Language: EN


Function Parameters and Arguments in Python

Function parameters are variables that are used to pass information to the function when it is called.

Parameters allow functions to be more flexible and reusable by allowing them to work with different data on each call.

The basic syntax for defining a function with parameters in Python is as follows:

def function_name(parameter1, parameter2, ...):
    # function code block that uses the parameters

In this example, parameter1 is a required parameter and parameter2 has a default value.

Let’s see an example:

def greet(name):
    print("Hello", name)

# Calling the function with an argument
greet("Luis")  # Output: Hello Luis

Here we define a function called greet that takes a parameter called name. Inside the function, a greeting “Hello” followed by the name passed as an argument is printed.

Now, if I call the function with the parameter Luis, this causes the function to execute and display the message “Hello Luis” as output.

Types of parameters in Python

Positional parameters

Positional parameters are the most common parameters in Python. They are defined in the order they appear in the function’s parameter list and are passed to the function in the same order.

def sum(a, b):
    result = a + b
    return result

# Function call with positional parameters
sum_result = sum(5, 3)
print(sum_result)  # Output: 8

Parameters with default values

Parameters with default values are parameters that have a value assigned by default in the function definition.

If a value is not provided for these parameters when calling the function, the default value will be used.

def greet(name="World"):
    print("Hello,", name)

# Function call without providing a value for the parameter
greet()  # Output: Hello, World

# Function call with a value for the parameter
greet("Juan")  # Output: Hello, Juan

Named parameters

Named parameters are parameters that are passed to the function using their name. This allows changing the order of the parameters or even omitting some of them.

def greet(name, greeting="Hello"):
    print(greeting + ",", name)

# Function call with named parameters
greet(name="Ana")  # Output: Hello, Ana
greet(greeting="Good morning", name="Pedro")  # Output: Good morning, Pedro

Variable-length parameters

Python allows defining functions that accept a variable number of parameters using *args and **kwargs.

  • *args: It is used to pass a list of positional arguments.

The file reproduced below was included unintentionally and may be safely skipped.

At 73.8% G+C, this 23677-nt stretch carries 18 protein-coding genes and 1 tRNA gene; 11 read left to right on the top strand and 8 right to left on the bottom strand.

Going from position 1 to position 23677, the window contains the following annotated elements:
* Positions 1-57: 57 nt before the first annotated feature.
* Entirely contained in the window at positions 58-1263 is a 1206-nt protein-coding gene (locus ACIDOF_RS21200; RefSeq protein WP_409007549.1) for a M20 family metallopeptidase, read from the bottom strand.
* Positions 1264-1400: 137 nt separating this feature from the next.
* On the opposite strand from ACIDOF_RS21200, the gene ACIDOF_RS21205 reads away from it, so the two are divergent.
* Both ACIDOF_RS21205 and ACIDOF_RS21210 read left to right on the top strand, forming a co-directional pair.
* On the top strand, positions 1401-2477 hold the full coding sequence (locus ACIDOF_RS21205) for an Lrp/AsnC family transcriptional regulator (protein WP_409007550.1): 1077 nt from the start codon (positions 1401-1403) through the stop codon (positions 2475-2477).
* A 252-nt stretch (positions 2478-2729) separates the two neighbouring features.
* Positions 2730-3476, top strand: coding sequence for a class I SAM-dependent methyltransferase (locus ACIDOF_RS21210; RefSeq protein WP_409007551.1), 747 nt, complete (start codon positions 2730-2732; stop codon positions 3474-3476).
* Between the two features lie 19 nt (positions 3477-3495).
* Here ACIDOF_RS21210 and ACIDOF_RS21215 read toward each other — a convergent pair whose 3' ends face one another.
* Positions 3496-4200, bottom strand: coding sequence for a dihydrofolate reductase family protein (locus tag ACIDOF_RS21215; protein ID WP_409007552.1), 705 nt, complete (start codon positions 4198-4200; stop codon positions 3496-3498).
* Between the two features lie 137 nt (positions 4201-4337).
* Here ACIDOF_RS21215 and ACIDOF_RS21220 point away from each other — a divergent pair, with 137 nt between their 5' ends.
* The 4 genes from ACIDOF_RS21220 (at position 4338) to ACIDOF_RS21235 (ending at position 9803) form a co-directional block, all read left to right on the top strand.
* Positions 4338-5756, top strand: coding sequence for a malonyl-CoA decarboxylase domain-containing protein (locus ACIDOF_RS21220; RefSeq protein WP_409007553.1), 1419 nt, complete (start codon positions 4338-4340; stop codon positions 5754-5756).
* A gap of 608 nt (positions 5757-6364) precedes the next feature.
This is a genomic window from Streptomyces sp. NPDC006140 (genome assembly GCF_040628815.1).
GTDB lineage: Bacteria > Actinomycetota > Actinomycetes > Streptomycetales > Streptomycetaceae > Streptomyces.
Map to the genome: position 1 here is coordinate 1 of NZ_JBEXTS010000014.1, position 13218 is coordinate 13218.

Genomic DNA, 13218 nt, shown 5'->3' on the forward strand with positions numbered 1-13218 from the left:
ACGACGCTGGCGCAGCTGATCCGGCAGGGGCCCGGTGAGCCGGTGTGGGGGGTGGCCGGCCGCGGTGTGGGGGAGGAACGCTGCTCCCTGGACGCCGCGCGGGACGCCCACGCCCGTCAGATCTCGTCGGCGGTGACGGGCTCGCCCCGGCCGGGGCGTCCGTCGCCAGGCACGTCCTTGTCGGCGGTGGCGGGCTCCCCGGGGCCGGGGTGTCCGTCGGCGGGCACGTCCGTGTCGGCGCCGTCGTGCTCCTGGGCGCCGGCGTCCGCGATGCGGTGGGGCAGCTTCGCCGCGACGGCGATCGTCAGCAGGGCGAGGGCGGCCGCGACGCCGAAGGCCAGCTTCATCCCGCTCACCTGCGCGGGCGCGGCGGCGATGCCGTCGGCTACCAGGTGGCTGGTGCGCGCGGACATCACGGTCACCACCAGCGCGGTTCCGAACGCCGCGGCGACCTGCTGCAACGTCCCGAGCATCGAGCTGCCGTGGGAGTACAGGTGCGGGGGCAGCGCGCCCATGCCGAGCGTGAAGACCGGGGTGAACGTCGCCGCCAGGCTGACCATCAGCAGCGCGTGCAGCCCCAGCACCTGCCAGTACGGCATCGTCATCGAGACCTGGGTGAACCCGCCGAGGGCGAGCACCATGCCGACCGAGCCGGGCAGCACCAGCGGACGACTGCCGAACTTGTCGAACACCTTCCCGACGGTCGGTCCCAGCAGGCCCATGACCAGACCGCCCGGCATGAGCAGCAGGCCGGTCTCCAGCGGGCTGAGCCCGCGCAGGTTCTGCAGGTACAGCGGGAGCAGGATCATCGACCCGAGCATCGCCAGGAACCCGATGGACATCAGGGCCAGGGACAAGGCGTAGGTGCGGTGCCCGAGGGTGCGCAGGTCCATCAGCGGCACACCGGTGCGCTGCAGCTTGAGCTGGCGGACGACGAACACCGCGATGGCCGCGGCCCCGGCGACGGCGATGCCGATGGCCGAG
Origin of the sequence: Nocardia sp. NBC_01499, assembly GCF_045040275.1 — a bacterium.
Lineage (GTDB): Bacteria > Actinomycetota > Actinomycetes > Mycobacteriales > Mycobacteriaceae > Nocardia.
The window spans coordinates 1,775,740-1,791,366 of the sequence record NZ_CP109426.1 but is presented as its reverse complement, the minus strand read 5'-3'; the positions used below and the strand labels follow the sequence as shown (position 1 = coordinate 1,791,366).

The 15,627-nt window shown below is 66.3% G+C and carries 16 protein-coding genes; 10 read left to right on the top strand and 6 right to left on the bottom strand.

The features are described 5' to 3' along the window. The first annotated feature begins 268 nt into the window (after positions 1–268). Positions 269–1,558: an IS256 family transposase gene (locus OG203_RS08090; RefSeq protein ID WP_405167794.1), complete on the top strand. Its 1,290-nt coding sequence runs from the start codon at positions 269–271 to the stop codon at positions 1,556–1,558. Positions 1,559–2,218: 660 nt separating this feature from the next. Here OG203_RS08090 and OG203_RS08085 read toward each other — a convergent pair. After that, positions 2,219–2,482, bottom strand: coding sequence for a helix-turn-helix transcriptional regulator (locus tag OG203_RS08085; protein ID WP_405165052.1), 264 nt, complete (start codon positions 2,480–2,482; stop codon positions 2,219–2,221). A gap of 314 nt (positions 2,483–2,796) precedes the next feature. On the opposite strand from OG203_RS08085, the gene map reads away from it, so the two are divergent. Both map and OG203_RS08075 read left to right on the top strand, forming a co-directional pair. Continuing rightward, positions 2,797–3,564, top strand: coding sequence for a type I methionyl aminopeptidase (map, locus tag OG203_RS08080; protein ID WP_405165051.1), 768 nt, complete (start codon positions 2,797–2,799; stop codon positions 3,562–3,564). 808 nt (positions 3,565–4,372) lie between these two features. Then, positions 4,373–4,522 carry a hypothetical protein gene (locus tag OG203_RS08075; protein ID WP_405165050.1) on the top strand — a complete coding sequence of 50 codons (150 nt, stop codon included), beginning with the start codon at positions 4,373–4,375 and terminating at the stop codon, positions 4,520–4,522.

def sum_numbers(*args):
    result = sum(args)
    return result

# Function call with a variable number of arguments
sum_result = sum_numbers(1, 2, 3, 4, 5)
print(sum_result)  # Output: 15
  • **kwargs: It is used to pass a dictionary of keyword arguments.
def print_info(**kwargs):
    for key, value in kwargs.items():
        print(key + ":", value)

# Function call with named arguments
print_info(name="Juan", age=30, city="Madrid")
# Output:
# name: Juan
# age: 30
# city: Madrid

Using * and ** when calling a Function

When we have a list or dictionary and we want to pass its elements as arguments to a function, we can use * and ** respectively.

  • The * operator is used when we want to unpack the elements of a list and pass them as arguments to a function.
def add(a, b, c):
    return a + b + c

values = [1, 2, 3]
print(add(*values))  # Result: 6

Here, values is a list containing [1, 2, 3], and when calling add(*values), the elements of the list are unpacked and passed as arguments to the add function, so it is equivalent to calling add(1, 2, 3).

  • The ** operator is used similarly, but to unpack the elements of a dictionary and pass them as arguments to a function, where the keys of the dictionary become parameter names and the values of the dictionary are assigned to those parameters.
dictionary = {"a": 1, "b": 2, "c": 3}
print(add(**dictionary))  # Result: 6

Here, dictionary is a dictionary containing {"a": 1, "b": 2, "c": 3}, and when calling add(**dictionary), the elements of the dictionary are unpacked and passed as arguments to the add function, where the key "a" is assigned to the parameter a, the key "b" is assigned to b and the key "c" is assigned to c, so it is equivalent to calling add(a=1, b=2, c=3).

Pass by value or by reference

In Python, passing arguments to functions is always done by value. This means that the function always receives a copy of the argument. But the behavior will be different if we pass a basic type or a reference.

  • If it is a basic type, the invoked function cannot modify the argument it receives
  • If it is a reference, it can modify the argument it receives.

This can have implications on how functions handle mutable arguments, such as lists and dictionaries.


First, let’s see the behavior when we pass a basic type, for example an integer (int) to the modify_number() function. Inside the function, we multiply the number by 2. This modification does not affect the original number outside the function.

# Example with a basic type (int)
def modify_number(number):
    number = number * 2

original_number = 5
print("Original number after calling the function:", original_number)  # Result: 5

Now let’s see a reference type, for example a list that we pass as a reference to the modify_list() function. Inside the function, we add the number 4 to the list. The modification made inside the function is reflected in the original list outside the function.

# Example with a reference (list)
def modify_list(list):

original_list = [1, 2, 3]
print("Original list after calling the function:", original_list)  # Result: [1, 2, 3, 4]